If buffer is an array then sizeof(buffer) would potentially work as it returns the number of bytes in the array.

share|improve this answer
    
when i change the command to size_t f = fwrite (buffer , 1, lSize ,pDesfFile ); it returns me 22 but the file is still empty – user63898 Sep 1 '11 at 13:26
    
@user63898 Is the file 0 bytes in size? – PJL Sep 1 '11 at 13:31
    
@user63898 Have you confirmed that buffer has been created successfully? – PJL Sep 1 '11 at 13:33
    
yeah with if (buffer == NULL), also i see in the debugger the string content when it hits :result = fread (buffer,lSize,1,pfFile); also i tried : buffer = (char*) malloc (sizeof(char)*lSize); – user63898 Sep 1 '11 at 13:41
    
@user63898, sorry I meant filled-up rather than initialized. – PJL Sep 1 '11 at 14:09

The third parameter to fwrite is sizeof(buffer) which is 4 bytes (a pointer). You need to pass in the number of bytes to write instead (lSize).

Update: It also looks like you're missing the flag indicating the file should be Read/Write: _O_RDWR

This is working for me...

   std::string szdes = "C:\\temp\\test_des.txt"; 
   FILE* pDesfFile; 
   int iFileId2;
   err = _sopen_s(&iFileId2, szdes.c_str(), _O_CREAT|_O_BINARY|_O_RDWR, _SH_DENYNO, _S_IREAD | _S_IWRITE); 
   if (iFileId2 >= 0)  
      pDesfFile = _fdopen(iFileId2, "w+"); 

   size_t f = fwrite (buffer , 1, lSize, pDesfFile ); 
   fclose (pDesfFile); 
share|improve this answer
    
see the answer to PJL – user63898 Sep 1 '11 at 13:26
    
It also looks like you're missing the flag indicating the file should be Read/Write: _O_RDWR I also switched to using the safer _sopen_s() form. – jschroedl Sep 2 '11 at 23:30

Since I can't find info about _sopen, I can only look at man open. It reports:

int open(const char *pathname, int flags);
int open(const char *pathname, int flags, mode_t mode);

Your call _sopen(szdes.c_str(),_O_CREAT,_SH_DENYNO,_S_IREAD | _S_IWRITE); doesn't match either one of those, you seem to have flags and 'something' and modes / what is SH_DENY?

What is the result of man _sopen?

Finally, shouldn't you close the file descriptor from _sopen after you fclose the file pointer?

Your final lines should look like this, btw :

if (iFileId2 >= 0) 
{
  pDesfFile = fdopen(iFileId2, "w+");
  size_t f = fwrite (buffer , 1, sizeof(buffer),pDesfFile ); //<-- the f returns me 4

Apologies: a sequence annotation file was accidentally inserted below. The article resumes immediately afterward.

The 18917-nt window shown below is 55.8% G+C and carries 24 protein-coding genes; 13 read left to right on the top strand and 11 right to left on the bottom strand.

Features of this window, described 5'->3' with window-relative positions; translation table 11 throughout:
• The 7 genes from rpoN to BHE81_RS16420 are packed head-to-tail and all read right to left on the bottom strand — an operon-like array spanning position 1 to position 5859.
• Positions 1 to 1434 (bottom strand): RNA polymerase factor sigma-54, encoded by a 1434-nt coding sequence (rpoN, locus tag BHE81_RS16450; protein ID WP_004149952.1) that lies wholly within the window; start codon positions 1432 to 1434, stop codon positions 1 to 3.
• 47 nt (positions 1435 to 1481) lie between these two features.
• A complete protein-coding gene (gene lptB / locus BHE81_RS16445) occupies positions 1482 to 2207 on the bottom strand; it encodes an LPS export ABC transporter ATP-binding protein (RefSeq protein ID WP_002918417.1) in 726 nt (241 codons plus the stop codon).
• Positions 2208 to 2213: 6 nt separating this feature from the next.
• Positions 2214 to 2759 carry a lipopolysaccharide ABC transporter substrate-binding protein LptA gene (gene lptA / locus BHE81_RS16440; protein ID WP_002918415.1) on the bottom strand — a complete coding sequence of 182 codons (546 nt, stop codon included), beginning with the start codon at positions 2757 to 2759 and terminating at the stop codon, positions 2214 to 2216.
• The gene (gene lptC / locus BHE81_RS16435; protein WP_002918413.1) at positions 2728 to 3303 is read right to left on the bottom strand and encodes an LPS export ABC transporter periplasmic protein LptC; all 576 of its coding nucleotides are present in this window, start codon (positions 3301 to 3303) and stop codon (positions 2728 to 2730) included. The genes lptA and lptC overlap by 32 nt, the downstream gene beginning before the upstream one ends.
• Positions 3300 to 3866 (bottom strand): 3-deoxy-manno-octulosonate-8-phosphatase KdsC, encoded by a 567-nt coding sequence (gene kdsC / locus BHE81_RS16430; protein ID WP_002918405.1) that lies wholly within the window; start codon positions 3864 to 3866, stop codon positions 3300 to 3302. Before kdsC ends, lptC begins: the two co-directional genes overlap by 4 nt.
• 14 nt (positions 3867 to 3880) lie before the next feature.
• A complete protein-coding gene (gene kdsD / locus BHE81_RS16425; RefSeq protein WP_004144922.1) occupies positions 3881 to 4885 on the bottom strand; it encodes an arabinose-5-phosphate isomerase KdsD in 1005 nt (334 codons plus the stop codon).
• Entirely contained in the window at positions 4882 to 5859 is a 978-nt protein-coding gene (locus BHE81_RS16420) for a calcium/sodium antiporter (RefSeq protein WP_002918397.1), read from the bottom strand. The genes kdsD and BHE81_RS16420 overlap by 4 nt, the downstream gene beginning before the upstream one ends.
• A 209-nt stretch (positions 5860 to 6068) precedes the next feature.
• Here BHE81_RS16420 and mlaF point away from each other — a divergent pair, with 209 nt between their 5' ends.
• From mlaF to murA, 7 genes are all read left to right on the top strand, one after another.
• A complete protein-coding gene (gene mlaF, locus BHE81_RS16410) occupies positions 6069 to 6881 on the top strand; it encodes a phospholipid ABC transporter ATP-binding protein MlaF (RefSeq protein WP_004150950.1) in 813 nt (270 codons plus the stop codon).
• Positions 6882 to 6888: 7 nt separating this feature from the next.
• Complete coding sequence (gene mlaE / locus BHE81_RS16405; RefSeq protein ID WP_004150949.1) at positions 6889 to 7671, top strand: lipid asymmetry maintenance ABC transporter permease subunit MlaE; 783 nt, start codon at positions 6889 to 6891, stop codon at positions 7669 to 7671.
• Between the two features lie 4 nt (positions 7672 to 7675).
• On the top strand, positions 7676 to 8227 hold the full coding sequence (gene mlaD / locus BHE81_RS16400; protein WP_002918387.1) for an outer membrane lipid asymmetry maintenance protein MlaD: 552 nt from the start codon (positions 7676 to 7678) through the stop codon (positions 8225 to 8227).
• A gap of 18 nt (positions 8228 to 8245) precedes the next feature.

fclose (pDesfFile);
}

Since you currently write the file regardless of whether or not the fdopen after the O_CREAT succeeded. You also do the same thing at the top, you process the read (and the write) regardless of the success of the fdopen of the RDONLY file :(

share|improve this answer
    
this is windows function is IO.h, constants from :#include <share.h> #include <sys\stat.h> – user63898 Sep 1 '11 at 13:48
    
hi , still dont work , it return 4 in the f. – user63898 Sep 1 '11 at 14:09
    
it returned 22 before and now it returns 4 (again)? Note that man fwrite says : size_t fwrite(const void *ptr, size_t size, size_t nmemb, FILE *stream);, in which case you're trying to write either 4 or 22 items of size 1 - depending upon what code you're running – KevinDTimm Sep 1 '11 at 14:27
1  
so, your code is still wrong (you're still using sizeof (buffer)) - see my next post please – KevinDTimm Sep 1 '11 at 14:40
1  
why would you do that? see my comment above (man fwrite) - YOU'RE DOING IT WRONG - long and size_t are not the same, the order of your arguments is wrong - please use the code below and discuss from there – KevinDTimm Sep 1 '11 at 14:56

You are using a mixture of C and C++. That is confusing. The sizeof operator does not do what you expect it to do.

share|improve this answer

Looks like @PJL and @jschroedl found the real problem, but also in general:

Documentation for fwrite states:

fwrite returns the number of full items actually written, which may be less than count if an error occurs. Also, if an error occurs, the file-position indicator cannot be determined.

So if the return value is less than the count passed, use ferror to find out what happened.

The ferror routine (implemented both as a function and as a macro) tests for a reading or writing error on the file associated with stream. If an error has occurred, the error indicator for the stream remains set until the stream is closed or rewound, or until clearerr is called against it.

share|improve this answer
    
add printf("Error code: %d\n",ferror(pDesfFile)); it gives me 0 – user63898 Sep 1 '11 at 13:29
    
Yes, because there is no error in this case, as you are not giving the correct size to write (using your original code). If there is an error actually writing the file, this is what you could use to find out why. If it does not give an error code, it is not in the fwrite! – crashmstr Sep 1 '11 at 17:53